Our Pre-clinical Studies

The work of StemCells, Inc. scientists has already generated the means to supply human neural stem cells (HuCNS-SC® cells), which, upon transplantation, can differentiate into healthy new cells or tissues, and which may thereby be capable of alleviating or potentially even curing a broad array of intractable conditions of the central nervous system. These cells have been studied extensively in our pre-clinical programs as prospective treatments for indications in all three components of the central nervous system:

The Eye — The introduction of healthy neural stem cells preserves vision, as shown in our pre-clinical studies in an animal model that replicates important aspects of AMD.

The Spinal Cord — When transplanted into the spinal cord of mice with lower spinal cord injury (thoracic cord trauma that results in hind limb paralysis), our human neural stem cells have been shown to form new myelin sheaths around damaged nerve axons, as well as new neurons, restoring lost motor function long-term.

The Brain — Transplanted neural stem cells appear to be able to replace dysfunctional cells, such as the oligodendrocytes needed to alleviate myelination disorders, such as PMD. Where impaired cellular function is associated with the progressive decline commonly seen in degenerative diseases like NCL, stem cells can deliver specialized cells that secrete, metabolize or regulate essential substances. Promising data in a study on Alzheimer’s disease indicates that when human neural stem cells are transplanted into the hippocampus of affected mice, the cells show consistent and robust engraftment, as well as evidence of a significant increase in the pre-and post-synaptic spines that provide an anatomical substrate for memory storage and synaptic transmission. We have also demonstrated that our human neural stem cells enhance functional recovery after stroke in rats.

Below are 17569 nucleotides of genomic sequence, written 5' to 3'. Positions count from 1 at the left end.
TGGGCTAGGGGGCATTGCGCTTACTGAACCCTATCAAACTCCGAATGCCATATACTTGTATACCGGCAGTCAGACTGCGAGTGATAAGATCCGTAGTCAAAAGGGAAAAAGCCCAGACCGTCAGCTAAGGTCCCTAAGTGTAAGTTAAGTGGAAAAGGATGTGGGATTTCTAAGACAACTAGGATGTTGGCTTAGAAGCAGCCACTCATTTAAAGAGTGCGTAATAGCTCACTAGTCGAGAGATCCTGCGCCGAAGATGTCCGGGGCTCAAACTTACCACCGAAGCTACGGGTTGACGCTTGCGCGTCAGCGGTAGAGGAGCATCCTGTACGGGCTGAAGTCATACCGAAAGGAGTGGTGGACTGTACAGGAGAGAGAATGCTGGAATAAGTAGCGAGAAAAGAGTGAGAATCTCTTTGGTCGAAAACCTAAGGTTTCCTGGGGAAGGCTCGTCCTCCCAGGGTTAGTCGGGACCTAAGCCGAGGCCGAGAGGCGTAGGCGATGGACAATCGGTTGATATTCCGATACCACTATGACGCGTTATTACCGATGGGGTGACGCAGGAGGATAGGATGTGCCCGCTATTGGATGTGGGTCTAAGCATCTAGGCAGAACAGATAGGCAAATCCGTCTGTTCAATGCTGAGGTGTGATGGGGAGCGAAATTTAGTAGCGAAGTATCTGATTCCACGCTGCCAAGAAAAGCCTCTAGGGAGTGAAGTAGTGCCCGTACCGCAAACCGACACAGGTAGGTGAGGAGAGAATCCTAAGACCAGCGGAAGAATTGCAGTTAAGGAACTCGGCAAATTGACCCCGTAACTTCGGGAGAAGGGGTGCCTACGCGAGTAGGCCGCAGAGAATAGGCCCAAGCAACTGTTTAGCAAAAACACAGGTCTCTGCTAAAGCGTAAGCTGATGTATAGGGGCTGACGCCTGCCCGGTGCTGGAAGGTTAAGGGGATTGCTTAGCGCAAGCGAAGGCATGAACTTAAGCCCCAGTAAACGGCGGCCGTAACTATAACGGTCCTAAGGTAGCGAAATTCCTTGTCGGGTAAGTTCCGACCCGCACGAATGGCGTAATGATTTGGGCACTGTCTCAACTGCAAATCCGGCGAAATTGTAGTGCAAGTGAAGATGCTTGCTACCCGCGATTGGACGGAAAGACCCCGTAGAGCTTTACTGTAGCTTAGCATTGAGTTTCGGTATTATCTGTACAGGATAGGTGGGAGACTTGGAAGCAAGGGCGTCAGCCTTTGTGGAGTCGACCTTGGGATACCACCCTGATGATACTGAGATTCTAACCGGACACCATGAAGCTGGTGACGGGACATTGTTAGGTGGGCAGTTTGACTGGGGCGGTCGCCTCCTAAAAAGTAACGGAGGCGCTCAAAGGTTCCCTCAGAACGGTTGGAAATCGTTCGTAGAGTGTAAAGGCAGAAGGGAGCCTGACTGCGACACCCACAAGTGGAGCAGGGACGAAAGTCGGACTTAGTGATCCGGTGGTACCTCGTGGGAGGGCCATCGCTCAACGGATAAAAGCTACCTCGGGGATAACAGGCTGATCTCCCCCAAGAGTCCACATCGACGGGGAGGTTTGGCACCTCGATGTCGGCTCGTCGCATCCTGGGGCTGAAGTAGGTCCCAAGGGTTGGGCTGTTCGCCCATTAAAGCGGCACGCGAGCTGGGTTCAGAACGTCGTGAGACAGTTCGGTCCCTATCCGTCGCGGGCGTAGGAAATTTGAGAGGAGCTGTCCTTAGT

In Vivo Veritas

A key enabling tool for advancing our cell-based therapeutics towards the clinic has been the establishment of representative in vivo models of disease with which to study the engraftment, migration, differentiation and function of human cells transplanted into rodents. We have amassed a comprehensive catalog of tissue samples from these rodents.


The Company's pre-clinical studies have shown that our HuCNS‑SC cells can:

  • Protect host neurons by providing a missing enzyme in models of lysosomal storage disease
  • Produce myelin in models of dysmyelination
  • Restore motor function in a spinal cord injury model
  • Protect photoreceptors and preserve visual function in models of retinal degeneration